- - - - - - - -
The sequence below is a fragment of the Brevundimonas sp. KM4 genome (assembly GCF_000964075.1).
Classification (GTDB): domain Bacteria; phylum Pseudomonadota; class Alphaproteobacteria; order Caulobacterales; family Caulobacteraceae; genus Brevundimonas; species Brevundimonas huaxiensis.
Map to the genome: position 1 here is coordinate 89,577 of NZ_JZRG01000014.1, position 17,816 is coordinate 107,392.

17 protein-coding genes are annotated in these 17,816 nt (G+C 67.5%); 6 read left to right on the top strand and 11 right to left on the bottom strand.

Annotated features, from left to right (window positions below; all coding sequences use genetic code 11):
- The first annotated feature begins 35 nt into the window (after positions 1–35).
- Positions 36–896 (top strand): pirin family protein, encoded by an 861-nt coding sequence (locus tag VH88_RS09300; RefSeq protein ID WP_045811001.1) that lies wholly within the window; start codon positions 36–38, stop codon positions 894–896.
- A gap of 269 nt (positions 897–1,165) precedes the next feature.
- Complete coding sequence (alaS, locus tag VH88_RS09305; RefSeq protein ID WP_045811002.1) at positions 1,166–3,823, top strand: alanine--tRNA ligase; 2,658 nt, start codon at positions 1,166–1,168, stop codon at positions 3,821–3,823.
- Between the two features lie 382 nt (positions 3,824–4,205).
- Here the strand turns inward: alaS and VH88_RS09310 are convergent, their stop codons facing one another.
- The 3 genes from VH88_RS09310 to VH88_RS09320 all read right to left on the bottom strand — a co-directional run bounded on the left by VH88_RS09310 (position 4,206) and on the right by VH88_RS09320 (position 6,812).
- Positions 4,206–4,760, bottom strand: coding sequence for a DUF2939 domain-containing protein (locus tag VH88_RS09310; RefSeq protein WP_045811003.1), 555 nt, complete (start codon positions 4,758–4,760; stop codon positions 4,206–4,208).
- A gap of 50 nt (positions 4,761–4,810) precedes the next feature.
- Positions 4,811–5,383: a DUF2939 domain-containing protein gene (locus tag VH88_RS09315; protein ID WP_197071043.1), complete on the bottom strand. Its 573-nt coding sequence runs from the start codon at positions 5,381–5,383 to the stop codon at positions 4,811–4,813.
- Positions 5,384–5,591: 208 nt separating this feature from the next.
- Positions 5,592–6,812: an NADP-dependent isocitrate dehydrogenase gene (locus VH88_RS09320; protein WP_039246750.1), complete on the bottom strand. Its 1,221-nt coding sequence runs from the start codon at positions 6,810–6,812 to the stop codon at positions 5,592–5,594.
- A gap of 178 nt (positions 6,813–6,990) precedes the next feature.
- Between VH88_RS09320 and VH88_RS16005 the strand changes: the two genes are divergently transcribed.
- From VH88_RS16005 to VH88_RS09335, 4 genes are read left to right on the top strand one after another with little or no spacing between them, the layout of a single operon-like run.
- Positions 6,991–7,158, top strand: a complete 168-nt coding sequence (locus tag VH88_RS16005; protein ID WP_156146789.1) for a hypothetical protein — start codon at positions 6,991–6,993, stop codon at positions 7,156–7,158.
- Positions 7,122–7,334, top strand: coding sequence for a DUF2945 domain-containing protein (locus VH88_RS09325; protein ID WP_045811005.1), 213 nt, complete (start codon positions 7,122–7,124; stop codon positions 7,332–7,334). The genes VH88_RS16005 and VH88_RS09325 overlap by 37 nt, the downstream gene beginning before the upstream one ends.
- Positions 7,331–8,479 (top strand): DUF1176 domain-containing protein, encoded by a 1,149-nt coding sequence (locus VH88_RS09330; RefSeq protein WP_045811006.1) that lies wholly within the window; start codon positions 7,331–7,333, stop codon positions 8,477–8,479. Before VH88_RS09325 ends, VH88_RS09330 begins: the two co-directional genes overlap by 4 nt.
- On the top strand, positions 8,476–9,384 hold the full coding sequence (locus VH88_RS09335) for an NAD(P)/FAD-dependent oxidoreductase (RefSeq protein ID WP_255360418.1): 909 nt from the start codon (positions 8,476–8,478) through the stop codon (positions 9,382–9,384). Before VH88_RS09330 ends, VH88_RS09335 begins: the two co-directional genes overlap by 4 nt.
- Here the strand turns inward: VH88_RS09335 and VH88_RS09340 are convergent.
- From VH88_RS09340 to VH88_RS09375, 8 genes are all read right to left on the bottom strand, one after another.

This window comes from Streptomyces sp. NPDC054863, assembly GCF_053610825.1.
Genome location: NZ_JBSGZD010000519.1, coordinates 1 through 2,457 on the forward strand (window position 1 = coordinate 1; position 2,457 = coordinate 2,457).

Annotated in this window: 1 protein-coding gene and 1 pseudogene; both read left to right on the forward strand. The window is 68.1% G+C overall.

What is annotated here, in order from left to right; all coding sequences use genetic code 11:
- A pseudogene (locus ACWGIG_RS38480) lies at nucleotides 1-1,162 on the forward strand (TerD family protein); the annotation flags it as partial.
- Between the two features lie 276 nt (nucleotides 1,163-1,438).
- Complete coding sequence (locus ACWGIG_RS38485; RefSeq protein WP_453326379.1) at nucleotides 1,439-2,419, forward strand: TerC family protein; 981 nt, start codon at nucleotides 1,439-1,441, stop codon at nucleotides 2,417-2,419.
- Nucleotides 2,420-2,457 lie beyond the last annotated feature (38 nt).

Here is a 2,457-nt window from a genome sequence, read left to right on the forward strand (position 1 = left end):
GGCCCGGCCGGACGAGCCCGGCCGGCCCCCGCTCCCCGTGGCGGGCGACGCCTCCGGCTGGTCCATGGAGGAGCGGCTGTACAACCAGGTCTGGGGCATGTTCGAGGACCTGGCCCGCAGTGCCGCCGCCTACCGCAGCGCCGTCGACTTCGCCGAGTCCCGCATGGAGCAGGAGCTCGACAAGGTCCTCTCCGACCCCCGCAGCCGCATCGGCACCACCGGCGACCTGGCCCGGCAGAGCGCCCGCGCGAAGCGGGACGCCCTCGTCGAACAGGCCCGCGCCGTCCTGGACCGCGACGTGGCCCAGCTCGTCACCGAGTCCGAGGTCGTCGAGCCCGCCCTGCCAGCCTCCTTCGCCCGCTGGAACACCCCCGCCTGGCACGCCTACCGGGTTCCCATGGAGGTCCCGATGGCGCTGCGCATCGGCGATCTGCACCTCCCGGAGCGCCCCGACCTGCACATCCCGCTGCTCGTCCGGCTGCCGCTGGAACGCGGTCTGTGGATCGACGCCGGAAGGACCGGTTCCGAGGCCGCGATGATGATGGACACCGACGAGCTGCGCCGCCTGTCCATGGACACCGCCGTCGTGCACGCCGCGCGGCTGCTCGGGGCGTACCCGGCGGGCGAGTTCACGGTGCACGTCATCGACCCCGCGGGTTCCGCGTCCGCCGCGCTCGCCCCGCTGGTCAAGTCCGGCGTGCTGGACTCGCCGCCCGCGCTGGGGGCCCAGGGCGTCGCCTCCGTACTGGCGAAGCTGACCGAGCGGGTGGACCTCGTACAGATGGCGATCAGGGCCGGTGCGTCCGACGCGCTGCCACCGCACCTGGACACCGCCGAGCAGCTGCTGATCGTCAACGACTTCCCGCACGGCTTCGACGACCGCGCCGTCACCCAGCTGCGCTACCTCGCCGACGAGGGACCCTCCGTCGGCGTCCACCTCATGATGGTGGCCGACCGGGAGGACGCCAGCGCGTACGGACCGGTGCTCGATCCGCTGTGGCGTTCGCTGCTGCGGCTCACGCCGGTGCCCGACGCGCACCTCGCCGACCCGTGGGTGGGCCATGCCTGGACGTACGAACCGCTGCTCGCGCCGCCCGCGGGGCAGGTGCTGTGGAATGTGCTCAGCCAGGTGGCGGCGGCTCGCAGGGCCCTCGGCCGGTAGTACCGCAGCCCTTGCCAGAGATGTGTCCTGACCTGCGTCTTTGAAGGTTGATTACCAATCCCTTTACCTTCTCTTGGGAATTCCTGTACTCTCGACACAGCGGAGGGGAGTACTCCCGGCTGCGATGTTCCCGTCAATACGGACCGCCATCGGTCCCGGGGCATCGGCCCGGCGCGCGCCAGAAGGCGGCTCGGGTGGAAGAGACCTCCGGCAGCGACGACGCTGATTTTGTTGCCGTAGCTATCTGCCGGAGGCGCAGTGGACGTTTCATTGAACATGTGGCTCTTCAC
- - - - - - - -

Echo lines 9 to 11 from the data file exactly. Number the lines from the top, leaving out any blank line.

- Complete coding sequence (alaS, locus tag VH88_RS09305; RefSeq protein ID WP_045811002.1) at positions 1,166–3,823, top strand: alanine--tRNA ligase; 2,658 nt, start codon at positions 1,166–1,168, stop codon at positions 3,821–3,823.
- Between the two features lie 382 nt (positions 3,824–4,205).
- Here the strand turns inward: alaS and VH88_RS09310 are convergent, their stop codons facing one another.